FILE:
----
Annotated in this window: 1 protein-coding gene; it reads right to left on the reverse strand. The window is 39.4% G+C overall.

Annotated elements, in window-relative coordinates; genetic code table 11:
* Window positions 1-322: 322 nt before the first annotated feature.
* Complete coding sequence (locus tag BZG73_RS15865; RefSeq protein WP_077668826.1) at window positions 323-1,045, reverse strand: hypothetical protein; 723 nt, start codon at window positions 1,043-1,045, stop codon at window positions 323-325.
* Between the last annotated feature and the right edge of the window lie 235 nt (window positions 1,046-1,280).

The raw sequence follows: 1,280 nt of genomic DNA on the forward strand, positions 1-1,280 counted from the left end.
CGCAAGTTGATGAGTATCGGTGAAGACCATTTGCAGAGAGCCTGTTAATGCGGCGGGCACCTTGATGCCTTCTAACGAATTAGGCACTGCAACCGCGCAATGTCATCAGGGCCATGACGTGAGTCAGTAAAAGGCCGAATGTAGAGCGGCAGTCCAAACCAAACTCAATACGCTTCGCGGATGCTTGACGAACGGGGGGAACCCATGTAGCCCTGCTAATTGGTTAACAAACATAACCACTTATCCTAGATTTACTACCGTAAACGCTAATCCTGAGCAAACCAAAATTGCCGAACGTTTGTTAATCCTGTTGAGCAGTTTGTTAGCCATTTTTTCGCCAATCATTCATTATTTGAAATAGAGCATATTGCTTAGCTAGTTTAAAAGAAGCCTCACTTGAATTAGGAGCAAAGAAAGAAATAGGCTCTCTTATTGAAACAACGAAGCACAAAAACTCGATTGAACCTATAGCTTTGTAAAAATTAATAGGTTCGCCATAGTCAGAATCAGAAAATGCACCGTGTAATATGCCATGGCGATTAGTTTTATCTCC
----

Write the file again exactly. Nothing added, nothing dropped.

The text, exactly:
Annotated in this window: 1 protein-coding gene; it reads right to left on the reverse strand. The window is 39.4% G+C overall.

Annotated elements, in window-relative coordinates; genetic code table 11:
* Window positions 1-322: 322 nt before the first annotated feature.
* Complete coding sequence (locus tag BZG73_RS15865; RefSeq protein WP_077668826.1) at window positions 323-1,045, reverse strand: hypothetical protein; 723 nt, start codon at window positions 1,043-1,045, stop codon at window positions 323-325.
* Between the last annotated feature and the right edge of the window lie 235 nt (window positions 1,046-1,280).

The raw sequence follows: 1,280 nt of genomic DNA on the forward strand, positions 1-1,280 counted from the left end.
CGCAAGTTGATGAGTATCGGTGAAGACCATTTGCAGAGAGCCTGTTAATGCGGCGGGCACCTTGATGCCTTCTAACGAATTAGGCACTGCAACCGCGCAATGTCATCAGGGCCATGACGTGAGTCAGTAAAAGGCCGAATGTAGAGCGGCAGTCCAAACCAAACTCAATACGCTTCGCGGATGCTTGACGAACGGGGGGAACCCATGTAGCCCTGCTAATTGGTTAACAAACATAACCACTTATCCTAGATTTACTACCGTAAACGCTAATCCTGAGCAAACCAAAATTGCCGAACGTTTGTTAATCCTGTTGAGCAGTTTGTTAGCCATTTTTTCGCCAATCATTCATTATTTGAAATAGAGCATATTGCTTAGCTAGTTTAAAAGAAGCCTCACTTGAATTAGGAGCAAAGAAAGAAATAGGCTCTCTTATTGAAACAACGAAGCACAAAAACTCGATTGAACCTATAGCTTTGTAAAAATTAATAGGTTCGCCATAGTCAGAATCAGAAAATGCACCGTGTAATATGCCATGGCGATTAGTTTTATCTCC